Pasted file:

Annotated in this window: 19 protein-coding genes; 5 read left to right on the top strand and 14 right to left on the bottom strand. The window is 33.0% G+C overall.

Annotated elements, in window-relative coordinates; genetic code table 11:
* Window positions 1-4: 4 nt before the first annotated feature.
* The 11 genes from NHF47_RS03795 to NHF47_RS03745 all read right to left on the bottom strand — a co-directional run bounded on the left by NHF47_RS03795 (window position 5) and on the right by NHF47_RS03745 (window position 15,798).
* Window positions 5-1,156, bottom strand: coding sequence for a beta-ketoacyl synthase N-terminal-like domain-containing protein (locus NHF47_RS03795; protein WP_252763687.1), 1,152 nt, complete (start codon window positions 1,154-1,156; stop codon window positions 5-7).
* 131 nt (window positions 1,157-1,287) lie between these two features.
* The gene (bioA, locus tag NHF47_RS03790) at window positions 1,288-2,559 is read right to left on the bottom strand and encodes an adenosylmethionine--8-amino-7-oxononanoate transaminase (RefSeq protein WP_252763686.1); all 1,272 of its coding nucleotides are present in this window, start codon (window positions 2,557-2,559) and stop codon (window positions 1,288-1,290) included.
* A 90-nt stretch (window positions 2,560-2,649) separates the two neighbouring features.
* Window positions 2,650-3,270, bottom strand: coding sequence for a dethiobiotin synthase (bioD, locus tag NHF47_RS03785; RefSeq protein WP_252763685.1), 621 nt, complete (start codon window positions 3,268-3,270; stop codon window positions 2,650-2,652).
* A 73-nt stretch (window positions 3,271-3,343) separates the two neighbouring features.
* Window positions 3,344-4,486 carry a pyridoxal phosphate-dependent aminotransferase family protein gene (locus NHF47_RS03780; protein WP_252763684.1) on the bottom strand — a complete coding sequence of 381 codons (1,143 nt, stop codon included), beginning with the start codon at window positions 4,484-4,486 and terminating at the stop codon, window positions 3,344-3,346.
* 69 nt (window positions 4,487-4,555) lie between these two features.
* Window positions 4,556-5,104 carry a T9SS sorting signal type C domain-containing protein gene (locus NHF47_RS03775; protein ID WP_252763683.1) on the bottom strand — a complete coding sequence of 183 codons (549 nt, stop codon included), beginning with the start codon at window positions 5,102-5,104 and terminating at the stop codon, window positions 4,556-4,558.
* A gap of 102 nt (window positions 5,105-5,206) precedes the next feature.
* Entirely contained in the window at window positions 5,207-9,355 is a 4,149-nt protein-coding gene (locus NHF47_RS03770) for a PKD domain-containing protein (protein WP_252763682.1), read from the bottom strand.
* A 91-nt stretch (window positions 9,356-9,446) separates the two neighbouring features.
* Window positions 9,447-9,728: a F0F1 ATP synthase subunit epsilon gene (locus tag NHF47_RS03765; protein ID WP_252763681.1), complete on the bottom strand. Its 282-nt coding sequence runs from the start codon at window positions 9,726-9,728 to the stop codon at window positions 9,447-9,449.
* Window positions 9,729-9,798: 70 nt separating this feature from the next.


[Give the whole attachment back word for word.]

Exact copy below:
Annotated in this window: 19 protein-coding genes; 5 read left to right on the top strand and 14 right to left on the bottom strand. The window is 33.0% G+C overall.

Annotated elements, in window-relative coordinates; genetic code table 11:
* Window positions 1-4: 4 nt before the first annotated feature.
* The 11 genes from NHF47_RS03795 to NHF47_RS03745 all read right to left on the bottom strand — a co-directional run bounded on the left by NHF47_RS03795 (window position 5) and on the right by NHF47_RS03745 (window position 15,798).
* Window positions 5-1,156, bottom strand: coding sequence for a beta-ketoacyl synthase N-terminal-like domain-containing protein (locus NHF47_RS03795; protein WP_252763687.1), 1,152 nt, complete (start codon window positions 1,154-1,156; stop codon window positions 5-7).
* 131 nt (window positions 1,157-1,287) lie between these two features.
* The gene (bioA, locus tag NHF47_RS03790) at window positions 1,288-2,559 is read right to left on the bottom strand and encodes an adenosylmethionine--8-amino-7-oxononanoate transaminase (RefSeq protein WP_252763686.1); all 1,272 of its coding nucleotides are present in this window, start codon (window positions 2,557-2,559) and stop codon (window positions 1,288-1,290) included.
* A 90-nt stretch (window positions 2,560-2,649) separates the two neighbouring features.
* Window positions 2,650-3,270, bottom strand: coding sequence for a dethiobiotin synthase (bioD, locus tag NHF47_RS03785; RefSeq protein WP_252763685.1), 621 nt, complete (start codon window positions 3,268-3,270; stop codon window positions 2,650-2,652).
* A 73-nt stretch (window positions 3,271-3,343) separates the two neighbouring features.
* Window positions 3,344-4,486 carry a pyridoxal phosphate-dependent aminotransferase family protein gene (locus NHF47_RS03780; protein WP_252763684.1) on the bottom strand — a complete coding sequence of 381 codons (1,143 nt, stop codon included), beginning with the start codon at window positions 4,484-4,486 and terminating at the stop codon, window positions 3,344-3,346.
* 69 nt (window positions 4,487-4,555) lie between these two features.
* Window positions 4,556-5,104 carry a T9SS sorting signal type C domain-containing protein gene (locus NHF47_RS03775; protein ID WP_252763683.1) on the bottom strand — a complete coding sequence of 183 codons (549 nt, stop codon included), beginning with the start codon at window positions 5,102-5,104 and terminating at the stop codon, window positions 4,556-4,558.
* A gap of 102 nt (window positions 5,105-5,206) precedes the next feature.
* Entirely contained in the window at window positions 5,207-9,355 is a 4,149-nt protein-coding gene (locus NHF47_RS03770) for a PKD domain-containing protein (protein WP_252763682.1), read from the bottom strand.
* A 91-nt stretch (window positions 9,356-9,446) separates the two neighbouring features.
* Window positions 9,447-9,728: a F0F1 ATP synthase subunit epsilon gene (locus tag NHF47_RS03765; protein ID WP_252763681.1), complete on the bottom strand. Its 282-nt coding sequence runs from the start codon at window positions 9,726-9,728 to the stop codon at window positions 9,447-9,449.
* Window positions 9,729-9,798: 70 nt separating this feature from the next.